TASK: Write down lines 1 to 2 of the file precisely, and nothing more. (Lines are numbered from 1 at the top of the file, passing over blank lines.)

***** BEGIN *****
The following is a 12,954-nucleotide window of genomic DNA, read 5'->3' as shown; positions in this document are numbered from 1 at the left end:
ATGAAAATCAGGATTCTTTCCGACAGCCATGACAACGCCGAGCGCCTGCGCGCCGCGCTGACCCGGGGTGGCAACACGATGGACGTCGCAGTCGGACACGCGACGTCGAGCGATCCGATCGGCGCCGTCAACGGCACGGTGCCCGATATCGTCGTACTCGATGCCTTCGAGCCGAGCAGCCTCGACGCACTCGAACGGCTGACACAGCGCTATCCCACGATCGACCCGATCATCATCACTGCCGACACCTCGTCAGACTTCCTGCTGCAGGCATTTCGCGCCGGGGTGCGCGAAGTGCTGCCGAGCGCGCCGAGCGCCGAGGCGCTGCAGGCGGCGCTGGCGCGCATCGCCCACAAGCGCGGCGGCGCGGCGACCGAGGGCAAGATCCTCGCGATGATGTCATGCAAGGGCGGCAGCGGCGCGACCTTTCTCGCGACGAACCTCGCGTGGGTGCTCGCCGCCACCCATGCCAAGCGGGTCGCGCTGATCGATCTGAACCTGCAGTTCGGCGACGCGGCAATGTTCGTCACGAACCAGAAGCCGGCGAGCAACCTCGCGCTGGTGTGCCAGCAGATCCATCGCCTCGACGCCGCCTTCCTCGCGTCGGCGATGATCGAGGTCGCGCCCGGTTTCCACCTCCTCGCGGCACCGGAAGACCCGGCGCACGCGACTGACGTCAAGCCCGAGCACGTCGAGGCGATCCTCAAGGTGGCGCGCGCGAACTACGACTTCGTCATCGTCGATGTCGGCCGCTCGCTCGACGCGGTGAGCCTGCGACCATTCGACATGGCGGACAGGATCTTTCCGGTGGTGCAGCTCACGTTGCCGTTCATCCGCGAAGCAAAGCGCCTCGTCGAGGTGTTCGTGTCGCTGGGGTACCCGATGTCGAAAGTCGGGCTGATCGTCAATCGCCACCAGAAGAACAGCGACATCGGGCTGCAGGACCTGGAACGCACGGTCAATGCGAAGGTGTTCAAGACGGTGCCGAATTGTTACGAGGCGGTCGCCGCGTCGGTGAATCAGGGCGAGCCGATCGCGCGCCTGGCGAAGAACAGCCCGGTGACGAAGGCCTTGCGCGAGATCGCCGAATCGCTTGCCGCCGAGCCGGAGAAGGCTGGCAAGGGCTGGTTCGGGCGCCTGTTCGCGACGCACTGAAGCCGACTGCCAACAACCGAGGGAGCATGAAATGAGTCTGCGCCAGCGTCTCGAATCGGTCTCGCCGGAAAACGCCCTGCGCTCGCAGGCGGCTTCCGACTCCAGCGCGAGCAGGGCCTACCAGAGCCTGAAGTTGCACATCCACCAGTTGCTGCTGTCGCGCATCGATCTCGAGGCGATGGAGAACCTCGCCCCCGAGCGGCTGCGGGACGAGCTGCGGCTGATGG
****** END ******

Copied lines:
The following is a 12,954-nucleotide window of genomic DNA, read 5'->3' as shown; positions in this document are numbered from 1 at the left end:
ATGAAAATCAGGATTCTTTCCGACAGCCATGACAACGCCGAGCGCCTGCGCGCCGCGCTGACCCGGGGTGGCAACACGATGGACGTCGCAGTCGGACACGCGACGTCGAGCGATCCGATCGGCGCCGTCAACGGCACGGTGCCCGATATCGTCGTACTCGATGCCTTCGAGCCGAGCAGCCTCGACGCACTCGAACGGCTGACACAGCGCTATCCCACGATCGACCCGATCATCATCACTGCCGACACCTCGTCAGACTTCCTGCTGCAGGCATTTCGCGCCGGGGTGCGCGAAGTGCTGCCGAGCGCGCCGAGCGCCGAGGCGCTGCAGGCGGCGCTGGCGCGCATCGCCCACAAGCGCGGCGGCGCGGCGACCGAGGGCAAGATCCTCGCGATGATGTCATGCAAGGGCGGCAGCGGCGCGACCTTTCTCGCGACGAACCTCGCGTGGGTGCTCGCCGCCACCCATGCCAAGCGGGTCGCGCTGATCGATCTGAACCTGCAGTTCGGCGACGCGGCAATGTTCGTCACGAACCAGAAGCCGGCGAGCAACCTCGCGCTGGTGTGCCAGCAGATCCATCGCCTCGACGCCGCCTTCCTCGCGTCGGCGATGATCGAGGTCGCGCCCGGTTTCCACCTCCTCGCGGCACCGGAAGACCCGGCGCACGCGACTGACGTCAAGCCCGAGCACGTCGAGGCGATCCTCAAGGTGGCGCGCGCGAACTACGACTTCGTCATCGTCGATGTCGGCCGCTCGCTCGACGCGGTGAGCCTGCGACCATTCGACATGGCGGACAGGATCTTTCCGGTGGTGCAGCTCACGTTGCCGTTCATCCGCGAAGCAAAGCGCCTCGTCGAGGTGTTCGTGTCGCTGGGGTACCCGATGTCGAAAGTCGGGCTGATCGTCAATCGCCACCAGAAGAACAGCGACATCGGGCTGCAGGACCTGGAACGCACGGTCAATGCGAAGGTGTTCAAGACGGTGCCGAATTGTTACGAGGCGGTCGCCGCGTCGGTGAATCAGGGCGAGCCGATCGCGCGCCTGGCGAAGAACAGCCCGGTGACGAAGGCCTTGCGCGAGATCGCCGAATCGCTTGCCGCCGAGCCGGAGAAGGCTGGCAAGGGCTGGTTCGGGCGCCTGTTCGCGACGCACTGAAGCCGACTGCCAACAACCGAGGGAGCATGAAATGAGTCTGCGCCAGCGTCTCGAATCGGTCTCGCCGGAAAACGCCCTGCGCTCGCAGGCGGCTTCCGACTCCAGCGCGAGCAGGGCCTACCAGAGCCTGAAGTTGCACATCCACCAGTTGCTGCTGTCGCGCATCGATCTCGAGGCGATGGAGAACCTCGCCCCCGAGCGGCTGCGGGACGAGCTGCGGCTGATGG